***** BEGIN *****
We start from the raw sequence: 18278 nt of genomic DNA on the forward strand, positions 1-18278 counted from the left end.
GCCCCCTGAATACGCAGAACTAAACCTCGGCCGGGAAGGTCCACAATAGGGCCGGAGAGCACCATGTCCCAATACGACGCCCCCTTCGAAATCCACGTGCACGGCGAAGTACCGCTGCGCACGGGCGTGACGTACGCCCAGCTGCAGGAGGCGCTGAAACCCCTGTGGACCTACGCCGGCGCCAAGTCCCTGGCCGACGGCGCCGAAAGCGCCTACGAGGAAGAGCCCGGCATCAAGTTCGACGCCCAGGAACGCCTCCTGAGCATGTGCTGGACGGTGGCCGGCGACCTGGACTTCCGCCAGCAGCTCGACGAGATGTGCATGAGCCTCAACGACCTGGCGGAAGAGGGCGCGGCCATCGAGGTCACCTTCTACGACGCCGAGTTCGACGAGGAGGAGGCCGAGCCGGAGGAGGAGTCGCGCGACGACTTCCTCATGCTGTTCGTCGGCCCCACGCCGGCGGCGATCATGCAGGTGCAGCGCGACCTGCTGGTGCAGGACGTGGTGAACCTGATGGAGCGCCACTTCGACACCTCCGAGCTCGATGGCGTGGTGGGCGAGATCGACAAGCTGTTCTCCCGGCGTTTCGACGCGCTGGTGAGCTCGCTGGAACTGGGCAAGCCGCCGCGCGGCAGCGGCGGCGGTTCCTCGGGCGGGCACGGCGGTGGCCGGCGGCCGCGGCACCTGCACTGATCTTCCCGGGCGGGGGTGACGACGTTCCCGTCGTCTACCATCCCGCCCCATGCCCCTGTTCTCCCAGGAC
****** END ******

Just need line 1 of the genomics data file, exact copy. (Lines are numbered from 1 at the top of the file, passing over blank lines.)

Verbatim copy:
We start from the raw sequence: 18278 nt of genomic DNA on the forward strand, positions 1-18278 counted from the left end.